Okay, this is going to be my last 'serious' post for the week. Promise. It's not that I'm having a particularly sincere week or anything - it's just that I feel that I can't let the whole Who Framed Muhammad the Terrorist thing go by without saying something about it.
Here's my two cents worth then. In this whole cartoon controversy (which would be ridiculous if it weren't so scary) the one question that's not getting asked enough, in my opinion, is this - what are hordes of people in the Middle East doing reading Danish newspapers in the first place?
Look, I'm not trying to defend the cartoonist or the editor - if only because I think the cartoons themselves were so not funny. Which is not to say the editor was wrong to publish them, just stupid; an error, in my opinion, not of ethics or even judgement but simply of taste.
That being so, everyone seems to be assuming that it was only natural that the cartoons would cause the kind of outrage that they have. Maybe I'm just naive, but I don't see why. I mean it's not like this is some mainstream international publication we're talking about (I'm willing to bet that half these protesters couldn't point to Denmark on a map) and it is just a stupid cartoon for crying out loud.
The point is not that the people in the Middle East are overreacting, the point is that they're clearly being made to overreact. If we assume that most people living in Egypt and Afghanistan don't read Danish newspapers with their morning coffee, then someone is taking the trouble to find this one obscure set of cartoons, make an issue out of them, and stir up a whole bunch of people to protest against them, many of whom, I'm willing to bet, haven't even seen the cartoons in question. These are not spontaneous protests, they are carefully orchestrated acts of violence put together by a malevolent system intent on destruction for its own political ends. The people actually protesting (and dying) in the streets may be genuinely outraged (though who knows what levels of misinformation their outrage stems from ) but they are merely pawns in a larger game - and in that sense are the true victims of this travesty.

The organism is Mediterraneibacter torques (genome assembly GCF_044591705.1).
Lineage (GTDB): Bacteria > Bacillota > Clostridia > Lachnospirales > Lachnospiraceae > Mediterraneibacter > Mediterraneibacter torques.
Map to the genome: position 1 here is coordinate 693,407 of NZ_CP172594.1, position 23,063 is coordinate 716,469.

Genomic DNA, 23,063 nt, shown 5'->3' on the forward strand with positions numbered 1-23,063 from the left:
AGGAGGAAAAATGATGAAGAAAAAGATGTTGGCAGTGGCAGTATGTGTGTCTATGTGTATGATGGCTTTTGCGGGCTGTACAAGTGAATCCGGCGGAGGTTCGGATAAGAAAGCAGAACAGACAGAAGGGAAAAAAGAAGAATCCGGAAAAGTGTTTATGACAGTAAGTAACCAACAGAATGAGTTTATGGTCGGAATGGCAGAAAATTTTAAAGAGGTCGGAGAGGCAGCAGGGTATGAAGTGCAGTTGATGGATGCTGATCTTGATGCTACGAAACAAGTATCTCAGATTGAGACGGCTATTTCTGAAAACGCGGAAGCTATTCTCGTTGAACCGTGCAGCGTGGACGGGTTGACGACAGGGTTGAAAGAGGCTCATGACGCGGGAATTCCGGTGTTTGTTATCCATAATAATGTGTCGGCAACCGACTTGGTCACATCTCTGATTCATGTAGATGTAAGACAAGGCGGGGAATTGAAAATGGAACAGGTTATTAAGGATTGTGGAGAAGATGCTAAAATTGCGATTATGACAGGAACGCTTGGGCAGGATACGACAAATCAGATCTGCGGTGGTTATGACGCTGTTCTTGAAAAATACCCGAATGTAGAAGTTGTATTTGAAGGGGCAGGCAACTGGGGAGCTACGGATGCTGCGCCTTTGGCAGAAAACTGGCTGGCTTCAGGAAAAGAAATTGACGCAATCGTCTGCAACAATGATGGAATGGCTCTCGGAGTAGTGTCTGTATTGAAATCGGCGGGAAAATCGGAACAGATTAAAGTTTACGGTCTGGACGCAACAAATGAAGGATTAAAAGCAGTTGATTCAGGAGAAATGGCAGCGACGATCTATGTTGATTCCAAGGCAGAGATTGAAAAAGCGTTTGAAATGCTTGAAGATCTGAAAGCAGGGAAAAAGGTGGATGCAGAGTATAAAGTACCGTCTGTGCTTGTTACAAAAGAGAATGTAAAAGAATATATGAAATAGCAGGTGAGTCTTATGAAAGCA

If we're going to make sense of these events, we need to look beyond the actual protesters to the people who are spreading and amplifying this malice. In the debate between freedom of press and 'public' outrage, the role of these professional troublemakers has been largely ignored, but it's that role that we most critically need to understand. If the editors of the newspaper are guilty of anything, it is only of providing fuel to this propaganda machine . That's what makes this whole episode so scary - the fact that so complete a non-issue can so easily be manipulated into becoming an international incident; that so insignificant a spark can be made to explode in the combustible atmosphere of the Middle East. Blaming either the protesters or the media is not the answer - finding out how we can stop political interests in the region from using the headstrongness of one and the desperation of the other to their own advantage is.
 I'm fascinated, for instance, by the process by which the blame for the cartoons has spread from one individual newspaper to all of Denmark, and from there to America and her allies. I feel the Danish should protest this as an insult to their nation. Having your favourite prophet made fun of may be fairly offensive, but surely being accused of electing Bush to power is much worse.
 The fact that these protests have sprung up right around the time that a prominent state in the region is the focus of intense scrutiny over its alleged nuclear program may just be coincidence, of course. Then again, it might not.